Window On Westminster By Gary Kent
Let’s not stop at Anglo-Irish issues, examined other milestones,such as the Sykes-Picot agreement of 1916,
Window on Westminster
By GARY KENT
Historical events linger across generations with sometimes lethal consequences but dispassionate revisionism with new insights, facts and reflections – good history in short – can scotch potent myths and consign running sores to the past, as has been the case with troubled Anglo-Irish relations, and could be for Kurdistan.
A recent and major issue in British and Irish politics was the killing in January 1972 by British soldiers of 14 unarmed and innocent civilians in the second city of Northern Ireland, Londonderry or Derry depending on if you are a Protestant or a Catholic, in not dissimilar ways to the use of Hawler and Erbil.
The Derry massacre and the subsequent whitewash were major recruiting sergeants for the then new IRA, which became one of the world’s most effective terrorist groups as it persuaded many young people that reform was futile and that physical force was the only answer in a conflict that eventually took 3,500 deaths.
On the annual anniversary of Bloody Sunday, Irish nationalists and their supporters organised marches in Britain and elsewhere to mark Bloody Sunday and some exploited it to justify the IRA’s campaign. In the early 1990s, British-Irish peace groups and the Irish President Mary Robinson sought to show that the IRA had no legitimacy for its actions. Trade unionists, politicians and intellectuals ran peace trains to protest about the IRA regularly bombing the main Belfast-Dublin rail line.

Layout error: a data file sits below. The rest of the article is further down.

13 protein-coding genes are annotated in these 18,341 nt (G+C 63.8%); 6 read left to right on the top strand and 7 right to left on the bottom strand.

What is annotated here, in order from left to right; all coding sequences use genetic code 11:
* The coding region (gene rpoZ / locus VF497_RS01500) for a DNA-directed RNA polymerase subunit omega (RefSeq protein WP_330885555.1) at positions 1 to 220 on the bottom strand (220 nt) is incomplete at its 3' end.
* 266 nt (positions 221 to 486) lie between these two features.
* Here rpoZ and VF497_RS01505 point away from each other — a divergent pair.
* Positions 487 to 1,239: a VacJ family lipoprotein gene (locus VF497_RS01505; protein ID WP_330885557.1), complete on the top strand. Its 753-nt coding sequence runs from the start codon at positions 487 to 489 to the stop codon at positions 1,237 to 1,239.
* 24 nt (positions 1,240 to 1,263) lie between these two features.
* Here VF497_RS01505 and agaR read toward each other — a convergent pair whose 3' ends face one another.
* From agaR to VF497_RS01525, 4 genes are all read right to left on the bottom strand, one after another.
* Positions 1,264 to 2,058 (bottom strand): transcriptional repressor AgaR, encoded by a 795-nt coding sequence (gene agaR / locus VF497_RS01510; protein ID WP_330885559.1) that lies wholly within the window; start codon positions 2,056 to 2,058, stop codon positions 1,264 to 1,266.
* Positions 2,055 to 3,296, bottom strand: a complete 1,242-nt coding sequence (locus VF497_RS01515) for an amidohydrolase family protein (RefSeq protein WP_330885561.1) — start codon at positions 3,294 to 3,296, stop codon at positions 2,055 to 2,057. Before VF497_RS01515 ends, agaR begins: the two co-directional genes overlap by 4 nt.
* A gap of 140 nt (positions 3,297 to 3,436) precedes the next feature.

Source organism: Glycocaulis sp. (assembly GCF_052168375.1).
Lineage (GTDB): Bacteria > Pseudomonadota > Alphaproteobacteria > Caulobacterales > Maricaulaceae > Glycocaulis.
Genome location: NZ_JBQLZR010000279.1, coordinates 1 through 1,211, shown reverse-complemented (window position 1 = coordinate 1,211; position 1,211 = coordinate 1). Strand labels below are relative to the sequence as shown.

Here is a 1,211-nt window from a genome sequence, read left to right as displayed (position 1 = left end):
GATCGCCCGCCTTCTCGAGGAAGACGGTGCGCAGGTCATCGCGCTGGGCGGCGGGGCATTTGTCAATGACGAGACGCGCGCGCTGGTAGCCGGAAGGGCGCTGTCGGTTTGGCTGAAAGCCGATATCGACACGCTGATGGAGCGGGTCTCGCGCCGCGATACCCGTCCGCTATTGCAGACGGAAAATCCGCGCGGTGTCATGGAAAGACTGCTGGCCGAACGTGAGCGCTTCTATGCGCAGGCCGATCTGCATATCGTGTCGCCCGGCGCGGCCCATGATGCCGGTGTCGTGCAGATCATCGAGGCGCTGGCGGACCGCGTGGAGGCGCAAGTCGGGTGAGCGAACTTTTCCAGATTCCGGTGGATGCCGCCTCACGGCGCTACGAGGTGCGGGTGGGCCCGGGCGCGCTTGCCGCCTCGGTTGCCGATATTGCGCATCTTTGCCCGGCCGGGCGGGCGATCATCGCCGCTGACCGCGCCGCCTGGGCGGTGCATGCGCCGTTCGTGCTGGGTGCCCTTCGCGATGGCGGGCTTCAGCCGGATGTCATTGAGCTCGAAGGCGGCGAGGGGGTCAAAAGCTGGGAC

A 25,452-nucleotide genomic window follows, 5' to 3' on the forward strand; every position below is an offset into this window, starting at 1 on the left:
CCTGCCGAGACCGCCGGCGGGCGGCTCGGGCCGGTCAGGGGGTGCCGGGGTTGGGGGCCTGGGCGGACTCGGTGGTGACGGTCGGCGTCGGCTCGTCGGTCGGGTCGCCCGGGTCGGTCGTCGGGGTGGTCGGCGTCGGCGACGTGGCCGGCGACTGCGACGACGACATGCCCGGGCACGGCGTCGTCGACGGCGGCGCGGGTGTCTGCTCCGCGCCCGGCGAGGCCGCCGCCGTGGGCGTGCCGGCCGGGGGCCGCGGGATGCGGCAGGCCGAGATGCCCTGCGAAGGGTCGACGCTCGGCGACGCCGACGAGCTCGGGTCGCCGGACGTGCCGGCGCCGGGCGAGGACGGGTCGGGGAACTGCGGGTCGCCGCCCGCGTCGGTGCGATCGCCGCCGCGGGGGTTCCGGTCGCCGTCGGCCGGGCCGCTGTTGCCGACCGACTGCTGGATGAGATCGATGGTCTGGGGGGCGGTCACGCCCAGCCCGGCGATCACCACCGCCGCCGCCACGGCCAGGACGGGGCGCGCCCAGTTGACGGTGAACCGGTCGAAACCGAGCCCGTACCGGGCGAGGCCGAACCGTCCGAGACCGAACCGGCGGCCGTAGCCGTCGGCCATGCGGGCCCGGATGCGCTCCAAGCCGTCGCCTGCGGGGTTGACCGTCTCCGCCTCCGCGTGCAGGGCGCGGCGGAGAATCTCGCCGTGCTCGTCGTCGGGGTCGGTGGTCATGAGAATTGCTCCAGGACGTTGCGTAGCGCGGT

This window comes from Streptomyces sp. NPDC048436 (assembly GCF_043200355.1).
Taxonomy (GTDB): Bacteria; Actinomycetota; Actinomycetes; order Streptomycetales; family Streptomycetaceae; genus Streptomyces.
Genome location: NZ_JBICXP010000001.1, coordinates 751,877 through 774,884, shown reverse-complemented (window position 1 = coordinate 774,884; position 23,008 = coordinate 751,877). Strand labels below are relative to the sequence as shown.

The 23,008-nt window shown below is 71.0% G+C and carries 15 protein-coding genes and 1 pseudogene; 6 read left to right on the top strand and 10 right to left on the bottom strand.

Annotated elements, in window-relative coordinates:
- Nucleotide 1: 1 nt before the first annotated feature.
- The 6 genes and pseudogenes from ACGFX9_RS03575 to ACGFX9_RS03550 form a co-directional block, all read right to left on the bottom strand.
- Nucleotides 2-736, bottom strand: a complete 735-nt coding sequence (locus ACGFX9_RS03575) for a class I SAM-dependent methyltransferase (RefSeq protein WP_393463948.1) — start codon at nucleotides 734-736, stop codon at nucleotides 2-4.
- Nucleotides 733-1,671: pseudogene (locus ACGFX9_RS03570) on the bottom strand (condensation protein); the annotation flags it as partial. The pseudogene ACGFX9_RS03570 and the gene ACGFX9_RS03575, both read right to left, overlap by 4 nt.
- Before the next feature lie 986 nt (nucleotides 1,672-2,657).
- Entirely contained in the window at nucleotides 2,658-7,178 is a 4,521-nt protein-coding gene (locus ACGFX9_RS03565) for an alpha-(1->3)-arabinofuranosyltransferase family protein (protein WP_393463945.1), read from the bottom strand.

Campaigners, including myself, also suggested an historical inquiry into Bloody Sunday which morphed into an official £200 million investigation that led to a statesmanlike apology by the British Prime Minister in the Commons. It cannot bring people back to life but has taken the life out of the event.
This year sees the centenary of another, rather larger historical event – the start of the First World War – which has also been an awkward issue in Anglo-Irish relations. Ulster Protestants celebrate the contribution of Protestants at the battle of the Somme in 1916, where many thousands died, as part of mobilising to protect their British identity.
Wearing red poppies in solidarity with the fallen of all wars has been a significant symbol of their allegiance to the UK while many Irish Catholics refused to wear the Poppy, while some preferred to wear an Easter Lilly in solidarity with the nationalist Uprising of 1916 at about the same time as the Somme slaughter. The two collide because Ireland was part of the British Empire, the rebellion was treated as treason and its leaders were executed.